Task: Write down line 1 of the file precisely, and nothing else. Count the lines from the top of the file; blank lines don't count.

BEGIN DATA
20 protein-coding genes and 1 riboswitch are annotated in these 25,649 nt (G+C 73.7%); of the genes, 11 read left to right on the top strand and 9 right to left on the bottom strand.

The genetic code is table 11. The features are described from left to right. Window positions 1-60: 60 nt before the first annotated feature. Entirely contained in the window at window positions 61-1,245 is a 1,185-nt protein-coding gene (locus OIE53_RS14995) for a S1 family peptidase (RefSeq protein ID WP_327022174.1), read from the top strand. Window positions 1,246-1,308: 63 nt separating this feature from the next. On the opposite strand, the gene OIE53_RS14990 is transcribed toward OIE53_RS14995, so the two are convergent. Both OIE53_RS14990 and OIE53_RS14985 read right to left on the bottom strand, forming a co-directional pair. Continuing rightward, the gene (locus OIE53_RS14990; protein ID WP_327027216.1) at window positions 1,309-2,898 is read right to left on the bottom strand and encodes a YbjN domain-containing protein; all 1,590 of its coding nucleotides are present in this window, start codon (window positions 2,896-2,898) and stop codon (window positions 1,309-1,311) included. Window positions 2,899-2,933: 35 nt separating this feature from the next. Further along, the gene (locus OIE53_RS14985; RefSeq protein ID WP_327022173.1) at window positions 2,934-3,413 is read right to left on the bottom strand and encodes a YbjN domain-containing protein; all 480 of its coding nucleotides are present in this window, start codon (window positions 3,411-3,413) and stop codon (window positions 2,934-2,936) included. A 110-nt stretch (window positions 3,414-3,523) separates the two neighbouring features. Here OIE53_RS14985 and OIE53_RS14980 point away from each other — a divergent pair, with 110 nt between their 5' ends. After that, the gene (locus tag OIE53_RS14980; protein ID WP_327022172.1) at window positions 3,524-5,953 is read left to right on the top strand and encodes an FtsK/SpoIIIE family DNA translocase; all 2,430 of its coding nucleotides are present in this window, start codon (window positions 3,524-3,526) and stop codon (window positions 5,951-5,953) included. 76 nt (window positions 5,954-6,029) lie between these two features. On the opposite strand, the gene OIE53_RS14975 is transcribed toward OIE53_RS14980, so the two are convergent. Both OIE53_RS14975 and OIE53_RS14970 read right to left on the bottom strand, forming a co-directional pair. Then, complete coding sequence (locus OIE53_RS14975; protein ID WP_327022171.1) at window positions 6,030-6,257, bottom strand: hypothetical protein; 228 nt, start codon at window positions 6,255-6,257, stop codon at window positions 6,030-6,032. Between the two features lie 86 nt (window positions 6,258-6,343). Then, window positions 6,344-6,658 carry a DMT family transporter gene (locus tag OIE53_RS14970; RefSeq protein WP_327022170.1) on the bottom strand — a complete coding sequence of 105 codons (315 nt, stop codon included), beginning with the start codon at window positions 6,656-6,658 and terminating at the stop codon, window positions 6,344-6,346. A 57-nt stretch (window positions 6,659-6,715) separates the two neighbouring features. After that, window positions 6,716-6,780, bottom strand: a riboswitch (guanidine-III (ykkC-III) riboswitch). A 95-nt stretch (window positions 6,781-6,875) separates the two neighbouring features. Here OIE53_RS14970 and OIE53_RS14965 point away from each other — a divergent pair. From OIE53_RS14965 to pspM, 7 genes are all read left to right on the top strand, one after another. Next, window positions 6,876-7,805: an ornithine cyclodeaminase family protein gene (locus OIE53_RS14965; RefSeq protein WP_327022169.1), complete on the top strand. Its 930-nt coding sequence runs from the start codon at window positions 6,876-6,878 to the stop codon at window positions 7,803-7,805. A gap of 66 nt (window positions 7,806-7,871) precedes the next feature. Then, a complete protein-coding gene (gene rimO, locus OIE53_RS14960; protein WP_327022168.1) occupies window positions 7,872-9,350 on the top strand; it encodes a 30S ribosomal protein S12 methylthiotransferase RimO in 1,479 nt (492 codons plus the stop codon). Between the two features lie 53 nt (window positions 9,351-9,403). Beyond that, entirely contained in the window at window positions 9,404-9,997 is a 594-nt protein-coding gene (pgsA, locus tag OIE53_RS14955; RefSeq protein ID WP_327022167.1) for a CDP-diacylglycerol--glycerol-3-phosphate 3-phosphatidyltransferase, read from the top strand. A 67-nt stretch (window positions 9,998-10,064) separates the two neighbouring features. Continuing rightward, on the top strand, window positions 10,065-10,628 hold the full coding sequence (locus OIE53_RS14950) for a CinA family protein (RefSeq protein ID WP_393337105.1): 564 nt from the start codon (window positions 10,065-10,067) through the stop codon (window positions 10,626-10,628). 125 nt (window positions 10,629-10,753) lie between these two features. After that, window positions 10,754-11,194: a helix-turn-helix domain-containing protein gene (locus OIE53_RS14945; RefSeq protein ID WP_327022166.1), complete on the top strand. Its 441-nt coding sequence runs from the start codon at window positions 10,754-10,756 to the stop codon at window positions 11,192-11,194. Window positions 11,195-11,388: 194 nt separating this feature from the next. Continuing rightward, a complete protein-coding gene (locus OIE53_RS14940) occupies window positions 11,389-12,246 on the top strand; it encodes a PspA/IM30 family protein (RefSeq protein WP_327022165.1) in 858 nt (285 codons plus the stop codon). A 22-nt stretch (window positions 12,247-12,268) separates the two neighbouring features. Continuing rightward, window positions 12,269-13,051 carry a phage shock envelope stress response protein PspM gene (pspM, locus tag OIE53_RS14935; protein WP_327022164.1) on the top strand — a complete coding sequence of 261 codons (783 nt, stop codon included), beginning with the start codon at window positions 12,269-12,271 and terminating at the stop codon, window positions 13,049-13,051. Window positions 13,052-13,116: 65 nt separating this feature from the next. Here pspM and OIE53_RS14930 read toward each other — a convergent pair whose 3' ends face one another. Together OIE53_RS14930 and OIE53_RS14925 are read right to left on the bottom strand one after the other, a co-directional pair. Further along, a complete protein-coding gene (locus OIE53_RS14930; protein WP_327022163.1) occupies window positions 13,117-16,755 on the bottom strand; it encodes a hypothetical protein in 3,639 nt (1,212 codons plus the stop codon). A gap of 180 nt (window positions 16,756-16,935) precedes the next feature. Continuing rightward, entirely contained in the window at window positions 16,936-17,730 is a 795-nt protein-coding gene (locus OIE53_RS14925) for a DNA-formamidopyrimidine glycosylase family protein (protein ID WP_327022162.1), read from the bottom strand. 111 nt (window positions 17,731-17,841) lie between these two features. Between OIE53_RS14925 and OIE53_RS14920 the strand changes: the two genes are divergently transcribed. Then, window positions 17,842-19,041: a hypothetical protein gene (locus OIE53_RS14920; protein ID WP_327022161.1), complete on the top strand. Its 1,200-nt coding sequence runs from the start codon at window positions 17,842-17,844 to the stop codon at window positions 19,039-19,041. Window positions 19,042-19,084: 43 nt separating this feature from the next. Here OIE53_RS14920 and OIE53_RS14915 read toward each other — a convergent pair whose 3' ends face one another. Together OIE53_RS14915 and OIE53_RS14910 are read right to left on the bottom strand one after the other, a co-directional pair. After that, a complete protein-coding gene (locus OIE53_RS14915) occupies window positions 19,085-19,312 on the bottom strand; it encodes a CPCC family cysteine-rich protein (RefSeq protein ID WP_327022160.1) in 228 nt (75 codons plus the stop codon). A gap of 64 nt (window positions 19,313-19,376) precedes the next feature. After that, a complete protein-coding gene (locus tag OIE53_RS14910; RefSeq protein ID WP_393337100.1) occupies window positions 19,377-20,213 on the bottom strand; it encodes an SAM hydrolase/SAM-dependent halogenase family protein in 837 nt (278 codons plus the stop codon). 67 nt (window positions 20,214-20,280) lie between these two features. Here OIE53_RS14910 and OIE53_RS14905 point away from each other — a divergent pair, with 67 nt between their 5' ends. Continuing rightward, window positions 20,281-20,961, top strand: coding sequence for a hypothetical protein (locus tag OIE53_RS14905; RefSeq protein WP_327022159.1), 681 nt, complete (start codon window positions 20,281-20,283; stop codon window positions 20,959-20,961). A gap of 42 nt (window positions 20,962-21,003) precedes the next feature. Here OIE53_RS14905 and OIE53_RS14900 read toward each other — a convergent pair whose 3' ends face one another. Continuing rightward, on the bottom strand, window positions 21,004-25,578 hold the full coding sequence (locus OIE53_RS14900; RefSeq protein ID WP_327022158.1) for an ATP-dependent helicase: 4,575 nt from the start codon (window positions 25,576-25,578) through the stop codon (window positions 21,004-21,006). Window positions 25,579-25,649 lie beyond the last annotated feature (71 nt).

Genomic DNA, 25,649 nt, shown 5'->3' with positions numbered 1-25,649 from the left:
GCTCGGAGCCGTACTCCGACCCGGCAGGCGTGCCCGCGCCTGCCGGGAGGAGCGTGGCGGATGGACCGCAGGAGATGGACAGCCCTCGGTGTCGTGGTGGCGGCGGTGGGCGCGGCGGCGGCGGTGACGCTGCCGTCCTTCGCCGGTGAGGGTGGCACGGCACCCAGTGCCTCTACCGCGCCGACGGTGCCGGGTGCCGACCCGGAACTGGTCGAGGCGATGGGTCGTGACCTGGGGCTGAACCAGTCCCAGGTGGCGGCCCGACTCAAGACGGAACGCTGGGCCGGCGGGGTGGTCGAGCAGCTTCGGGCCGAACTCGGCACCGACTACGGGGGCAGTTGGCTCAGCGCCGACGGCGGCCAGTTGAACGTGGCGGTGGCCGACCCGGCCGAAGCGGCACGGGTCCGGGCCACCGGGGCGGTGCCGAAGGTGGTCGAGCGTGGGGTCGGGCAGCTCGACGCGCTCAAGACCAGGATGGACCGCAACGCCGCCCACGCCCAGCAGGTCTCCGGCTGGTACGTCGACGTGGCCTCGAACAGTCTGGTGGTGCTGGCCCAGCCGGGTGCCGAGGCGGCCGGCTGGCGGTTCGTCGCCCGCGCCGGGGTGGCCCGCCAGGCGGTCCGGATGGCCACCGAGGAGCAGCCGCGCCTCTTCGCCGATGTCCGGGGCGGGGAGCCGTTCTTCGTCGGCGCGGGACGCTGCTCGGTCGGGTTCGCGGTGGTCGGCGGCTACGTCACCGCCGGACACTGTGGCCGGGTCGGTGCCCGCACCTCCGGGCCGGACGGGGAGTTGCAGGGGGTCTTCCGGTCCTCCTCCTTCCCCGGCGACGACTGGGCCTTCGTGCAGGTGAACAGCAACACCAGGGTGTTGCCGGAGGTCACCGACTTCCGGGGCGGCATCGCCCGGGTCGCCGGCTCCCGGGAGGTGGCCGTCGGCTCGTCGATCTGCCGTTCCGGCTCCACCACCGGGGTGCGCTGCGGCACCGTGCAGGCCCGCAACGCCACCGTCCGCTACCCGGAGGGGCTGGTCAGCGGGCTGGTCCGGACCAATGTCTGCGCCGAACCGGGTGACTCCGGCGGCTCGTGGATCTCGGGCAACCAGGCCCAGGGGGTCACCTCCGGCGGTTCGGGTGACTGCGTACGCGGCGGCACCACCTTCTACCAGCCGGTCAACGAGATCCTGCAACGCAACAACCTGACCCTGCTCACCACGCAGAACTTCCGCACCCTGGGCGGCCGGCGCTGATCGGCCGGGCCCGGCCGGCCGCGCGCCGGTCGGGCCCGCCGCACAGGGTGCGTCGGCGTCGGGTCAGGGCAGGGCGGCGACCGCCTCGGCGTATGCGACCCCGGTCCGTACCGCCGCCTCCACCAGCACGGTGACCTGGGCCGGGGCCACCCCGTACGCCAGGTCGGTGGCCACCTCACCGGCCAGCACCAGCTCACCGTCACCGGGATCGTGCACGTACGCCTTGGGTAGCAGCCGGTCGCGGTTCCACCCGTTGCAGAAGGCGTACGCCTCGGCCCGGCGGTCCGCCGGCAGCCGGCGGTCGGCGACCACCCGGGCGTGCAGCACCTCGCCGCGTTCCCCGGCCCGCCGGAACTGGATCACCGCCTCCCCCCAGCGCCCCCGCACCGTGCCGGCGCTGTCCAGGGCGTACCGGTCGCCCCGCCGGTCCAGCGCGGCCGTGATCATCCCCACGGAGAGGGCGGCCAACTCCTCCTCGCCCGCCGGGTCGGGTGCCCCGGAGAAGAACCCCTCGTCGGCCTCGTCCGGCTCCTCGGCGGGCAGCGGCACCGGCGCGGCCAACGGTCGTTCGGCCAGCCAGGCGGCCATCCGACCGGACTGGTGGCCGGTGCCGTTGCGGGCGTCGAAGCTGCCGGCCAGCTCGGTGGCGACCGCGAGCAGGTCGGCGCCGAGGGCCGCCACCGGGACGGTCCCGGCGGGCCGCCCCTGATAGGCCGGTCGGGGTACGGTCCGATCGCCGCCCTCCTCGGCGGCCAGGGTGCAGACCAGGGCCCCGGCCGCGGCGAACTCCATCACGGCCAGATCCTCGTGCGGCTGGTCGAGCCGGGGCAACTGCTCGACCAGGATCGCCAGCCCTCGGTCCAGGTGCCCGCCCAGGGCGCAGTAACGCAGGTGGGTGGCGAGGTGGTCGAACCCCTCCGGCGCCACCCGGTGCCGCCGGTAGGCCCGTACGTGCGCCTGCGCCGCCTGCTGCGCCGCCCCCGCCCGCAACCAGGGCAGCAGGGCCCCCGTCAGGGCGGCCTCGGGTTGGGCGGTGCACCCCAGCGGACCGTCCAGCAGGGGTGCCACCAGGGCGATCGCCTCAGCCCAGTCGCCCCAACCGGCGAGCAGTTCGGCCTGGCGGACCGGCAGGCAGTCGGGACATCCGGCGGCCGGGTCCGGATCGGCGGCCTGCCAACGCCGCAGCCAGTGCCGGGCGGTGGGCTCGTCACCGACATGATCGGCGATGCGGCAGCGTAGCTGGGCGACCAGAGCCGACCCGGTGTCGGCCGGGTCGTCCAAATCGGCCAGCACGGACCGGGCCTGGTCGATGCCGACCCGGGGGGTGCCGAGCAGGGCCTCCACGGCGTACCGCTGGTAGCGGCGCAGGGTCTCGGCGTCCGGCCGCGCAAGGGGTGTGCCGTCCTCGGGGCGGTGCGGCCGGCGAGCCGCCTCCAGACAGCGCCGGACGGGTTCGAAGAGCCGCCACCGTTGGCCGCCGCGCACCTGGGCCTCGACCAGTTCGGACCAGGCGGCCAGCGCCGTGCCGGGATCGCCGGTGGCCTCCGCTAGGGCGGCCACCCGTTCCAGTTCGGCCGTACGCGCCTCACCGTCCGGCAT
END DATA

20 protein-coding genes and 1 riboswitch are annotated in these 25,649 nt (G+C 73.7%); of the genes, 11 read left to right on the top strand and 9 right to left on the bottom strand.